(Reuters) - Wal-Mart Stores Inc will allow U.S. shoppers to trade in used videogames for anything from groceries to gadgets, a move that could dent the profit of GameStop Corp, the largest dealer of used videogames.
GameStop shares fell as much as 6 percent in morning trading, making it one of the top percentage losers on the New York Stock Exchange.
Wal-Mart said on Tuesday its trade-in service will accept games for popular consoles like the Sony Corp's PlayStation3 and Microsoft Corp's Xbox 360, and customers can in return buy anything at Walmart and Sam's Club.
"Gaming continues to be an important business for us and we're actively taking aim at the $2 billion pre-owned videogame opportunity," Duncan Mac Naughton, chief merchandising and marketing officer for Walmart U.S., said in a statement.
The move would pit Wal-Mart against retailers such as Best Buy Co and Target Corp, besides GameStop, which also have trade-in programs for used videogames. Such games are refurbished and sold later.
While GameStop would be unlikely to lose market share, the company would be forced to go into a price war to both buy used games and to sell the refurbished games, according to Stifel analyst David Schick.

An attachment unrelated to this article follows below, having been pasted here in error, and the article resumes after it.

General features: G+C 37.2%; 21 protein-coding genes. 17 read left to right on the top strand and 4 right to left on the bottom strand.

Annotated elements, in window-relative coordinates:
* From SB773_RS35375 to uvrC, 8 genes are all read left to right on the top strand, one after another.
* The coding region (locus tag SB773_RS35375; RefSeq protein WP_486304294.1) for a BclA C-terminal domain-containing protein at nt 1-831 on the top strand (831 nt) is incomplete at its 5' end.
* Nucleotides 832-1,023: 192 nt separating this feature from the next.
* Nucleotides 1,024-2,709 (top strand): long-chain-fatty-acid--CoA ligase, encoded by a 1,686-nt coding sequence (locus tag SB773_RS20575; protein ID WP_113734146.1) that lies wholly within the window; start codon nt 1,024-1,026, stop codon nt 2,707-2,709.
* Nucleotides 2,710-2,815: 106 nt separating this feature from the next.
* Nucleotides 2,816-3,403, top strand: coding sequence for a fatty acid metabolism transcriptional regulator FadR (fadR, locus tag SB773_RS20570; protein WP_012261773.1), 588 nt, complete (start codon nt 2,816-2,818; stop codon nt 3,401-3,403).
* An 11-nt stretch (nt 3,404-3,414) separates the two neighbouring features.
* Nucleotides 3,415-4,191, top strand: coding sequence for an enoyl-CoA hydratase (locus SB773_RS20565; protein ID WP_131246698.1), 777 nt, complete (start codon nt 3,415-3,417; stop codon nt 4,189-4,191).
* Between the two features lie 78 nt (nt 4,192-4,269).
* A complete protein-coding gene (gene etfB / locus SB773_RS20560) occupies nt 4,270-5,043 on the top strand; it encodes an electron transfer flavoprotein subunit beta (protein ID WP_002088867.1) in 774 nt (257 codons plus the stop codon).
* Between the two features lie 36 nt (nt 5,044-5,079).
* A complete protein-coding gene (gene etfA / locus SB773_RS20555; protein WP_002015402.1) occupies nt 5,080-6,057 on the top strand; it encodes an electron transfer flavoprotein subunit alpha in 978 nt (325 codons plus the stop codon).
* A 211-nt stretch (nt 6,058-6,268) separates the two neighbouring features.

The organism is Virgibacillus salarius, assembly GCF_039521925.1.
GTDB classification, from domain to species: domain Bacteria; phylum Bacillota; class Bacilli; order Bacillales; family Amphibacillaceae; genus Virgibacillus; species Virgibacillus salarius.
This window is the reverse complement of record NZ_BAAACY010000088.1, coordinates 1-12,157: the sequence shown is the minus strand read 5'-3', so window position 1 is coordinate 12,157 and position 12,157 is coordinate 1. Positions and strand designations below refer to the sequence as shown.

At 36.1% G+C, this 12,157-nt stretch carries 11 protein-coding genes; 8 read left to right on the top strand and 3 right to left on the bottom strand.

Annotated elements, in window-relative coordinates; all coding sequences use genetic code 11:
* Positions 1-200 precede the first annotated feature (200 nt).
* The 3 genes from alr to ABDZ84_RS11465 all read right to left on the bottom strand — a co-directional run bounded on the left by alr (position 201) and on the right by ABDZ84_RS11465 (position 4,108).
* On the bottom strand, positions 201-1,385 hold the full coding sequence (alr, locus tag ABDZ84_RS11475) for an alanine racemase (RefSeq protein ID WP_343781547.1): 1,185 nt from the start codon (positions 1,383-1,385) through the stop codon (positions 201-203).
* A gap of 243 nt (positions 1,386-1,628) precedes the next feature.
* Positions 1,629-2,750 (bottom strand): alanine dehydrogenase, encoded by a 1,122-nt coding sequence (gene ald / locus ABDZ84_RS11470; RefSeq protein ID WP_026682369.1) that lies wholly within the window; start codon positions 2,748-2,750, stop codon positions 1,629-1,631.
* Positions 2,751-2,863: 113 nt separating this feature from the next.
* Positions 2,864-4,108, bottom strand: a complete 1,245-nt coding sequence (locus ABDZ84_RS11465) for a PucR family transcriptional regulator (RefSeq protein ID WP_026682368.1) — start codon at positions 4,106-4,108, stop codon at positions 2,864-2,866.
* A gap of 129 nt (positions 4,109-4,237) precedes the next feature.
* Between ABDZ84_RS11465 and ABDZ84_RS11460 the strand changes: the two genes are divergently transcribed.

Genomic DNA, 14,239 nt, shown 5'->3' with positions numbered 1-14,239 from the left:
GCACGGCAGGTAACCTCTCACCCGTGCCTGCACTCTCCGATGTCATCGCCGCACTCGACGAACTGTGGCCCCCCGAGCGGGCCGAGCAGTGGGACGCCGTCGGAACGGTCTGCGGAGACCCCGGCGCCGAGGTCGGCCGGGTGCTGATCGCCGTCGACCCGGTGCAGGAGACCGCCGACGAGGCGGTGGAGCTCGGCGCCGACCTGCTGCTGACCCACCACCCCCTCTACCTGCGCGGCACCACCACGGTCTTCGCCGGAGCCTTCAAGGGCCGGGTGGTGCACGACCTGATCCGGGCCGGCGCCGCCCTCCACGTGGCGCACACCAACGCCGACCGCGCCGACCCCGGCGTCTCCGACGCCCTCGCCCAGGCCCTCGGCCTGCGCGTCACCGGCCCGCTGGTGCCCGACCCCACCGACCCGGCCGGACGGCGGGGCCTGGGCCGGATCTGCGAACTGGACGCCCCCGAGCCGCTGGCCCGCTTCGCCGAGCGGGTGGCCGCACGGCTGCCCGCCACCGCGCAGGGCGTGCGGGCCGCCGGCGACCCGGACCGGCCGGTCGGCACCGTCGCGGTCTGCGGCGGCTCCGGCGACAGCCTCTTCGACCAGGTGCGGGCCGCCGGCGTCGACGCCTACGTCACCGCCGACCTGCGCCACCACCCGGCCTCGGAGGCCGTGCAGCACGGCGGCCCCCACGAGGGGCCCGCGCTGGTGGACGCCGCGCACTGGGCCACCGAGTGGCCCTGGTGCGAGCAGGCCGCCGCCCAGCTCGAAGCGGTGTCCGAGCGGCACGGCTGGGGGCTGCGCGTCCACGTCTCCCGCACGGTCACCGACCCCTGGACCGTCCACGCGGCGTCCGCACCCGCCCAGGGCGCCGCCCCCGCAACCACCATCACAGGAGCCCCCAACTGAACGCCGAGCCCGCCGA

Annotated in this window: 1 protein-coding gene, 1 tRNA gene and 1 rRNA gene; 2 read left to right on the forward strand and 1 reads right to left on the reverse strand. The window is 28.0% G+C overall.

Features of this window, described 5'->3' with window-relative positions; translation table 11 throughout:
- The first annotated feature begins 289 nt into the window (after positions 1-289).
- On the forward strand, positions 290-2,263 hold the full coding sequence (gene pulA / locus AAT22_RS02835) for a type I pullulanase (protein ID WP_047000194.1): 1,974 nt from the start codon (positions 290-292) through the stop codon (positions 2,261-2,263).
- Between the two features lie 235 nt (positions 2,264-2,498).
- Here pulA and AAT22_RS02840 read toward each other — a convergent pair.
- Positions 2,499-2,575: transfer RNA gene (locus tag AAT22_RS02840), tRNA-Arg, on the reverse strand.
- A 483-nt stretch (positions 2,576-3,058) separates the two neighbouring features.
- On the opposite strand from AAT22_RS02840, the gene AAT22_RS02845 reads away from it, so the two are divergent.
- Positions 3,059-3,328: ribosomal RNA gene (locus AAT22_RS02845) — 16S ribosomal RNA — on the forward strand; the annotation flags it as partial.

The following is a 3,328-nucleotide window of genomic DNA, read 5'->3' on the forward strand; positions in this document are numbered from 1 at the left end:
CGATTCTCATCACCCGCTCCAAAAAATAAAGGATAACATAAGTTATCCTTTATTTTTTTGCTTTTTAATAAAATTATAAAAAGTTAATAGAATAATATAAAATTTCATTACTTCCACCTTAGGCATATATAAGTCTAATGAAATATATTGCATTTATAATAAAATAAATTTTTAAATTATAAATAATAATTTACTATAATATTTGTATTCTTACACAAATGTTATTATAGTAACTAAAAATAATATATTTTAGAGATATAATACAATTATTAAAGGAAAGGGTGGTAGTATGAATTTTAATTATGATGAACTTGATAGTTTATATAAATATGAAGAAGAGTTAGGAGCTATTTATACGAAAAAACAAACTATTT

"We know that WMT "invests in price" ... and we expect GME will match an increasingly competitive marketplace to protect (market) share," Schick wrote in a note to clients.
GameStop has already warned of sagging sales of games played on older versions of Xbox and PlayStation consoles.
Sales of videogame products such as consoles have been pressured by lower-priced online offerings and as gamers spend more time on tablet computers and phones.
GameStop shares were down 5 percent at $37.82 in late morning trading on Monday, while Wal-Mart shares were up marginally at $74.87.
(Reporting by Supriya Kurane and Abhirup Roy in Bangalore; Editing by Gopakumar Warrier and Savio D'Souza)
- Consumer Discretionary
- GameStop Corp
- Wal-Mart Stores Inc
- Microsoft Corp